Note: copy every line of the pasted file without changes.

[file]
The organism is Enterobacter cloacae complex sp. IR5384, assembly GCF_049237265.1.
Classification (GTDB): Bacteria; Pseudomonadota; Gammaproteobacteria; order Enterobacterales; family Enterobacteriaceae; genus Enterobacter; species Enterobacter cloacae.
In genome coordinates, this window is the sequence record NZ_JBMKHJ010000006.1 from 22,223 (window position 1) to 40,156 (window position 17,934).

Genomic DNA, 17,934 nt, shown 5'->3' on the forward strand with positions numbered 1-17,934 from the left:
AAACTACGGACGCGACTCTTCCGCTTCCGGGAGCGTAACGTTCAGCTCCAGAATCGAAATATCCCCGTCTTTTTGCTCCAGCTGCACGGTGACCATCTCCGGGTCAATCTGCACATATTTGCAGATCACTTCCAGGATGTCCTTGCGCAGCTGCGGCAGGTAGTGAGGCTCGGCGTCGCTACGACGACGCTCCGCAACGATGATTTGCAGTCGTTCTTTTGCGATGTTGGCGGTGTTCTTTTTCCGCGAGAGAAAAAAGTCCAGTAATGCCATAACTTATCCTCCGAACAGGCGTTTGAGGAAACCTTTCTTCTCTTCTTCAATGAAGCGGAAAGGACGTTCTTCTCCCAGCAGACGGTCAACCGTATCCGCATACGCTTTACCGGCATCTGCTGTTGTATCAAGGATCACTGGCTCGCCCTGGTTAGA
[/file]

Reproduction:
The organism is Enterobacter cloacae complex sp. IR5384, assembly GCF_049237265.1.
Classification (GTDB): Bacteria; Pseudomonadota; Gammaproteobacteria; order Enterobacterales; family Enterobacteriaceae; genus Enterobacter; species Enterobacter cloacae.
In genome coordinates, this window is the sequence record NZ_JBMKHJ010000006.1 from 22,223 (window position 1) to 40,156 (window position 17,934).

Genomic DNA, 17,934 nt, shown 5'->3' on the forward strand with positions numbered 1-17,934 from the left:
AAACTACGGACGCGACTCTTCCGCTTCCGGGAGCGTAACGTTCAGCTCCAGAATCGAAATATCCCCGTCTTTTTGCTCCAGCTGCACGGTGACCATCTCCGGGTCAATCTGCACATATTTGCAGATCACTTCCAGGATGTCCTTGCGCAGCTGCGGCAGGTAGTGAGGCTCGGCGTCGCTACGACGACGCTCCGCAACGATGATTTGCAGTCGTTCTTTTGCGATGTTGGCGGTGTTCTTTTTCCGCGAGAGAAAAAAGTCCAGTAATGCCATAACTTATCCTCCGAACAGGCGTTTGAGGAAACCTTTCTTCTCTTCTTCAATGAAGCGGAAAGGACGTTCTTCTCCCAGCAGACGGTCAACCGTATCCGCATACGCTTTACCGGCATCTGCTGTTGTATCAAGGATCACTGGCTCGCCCTGGTTAGA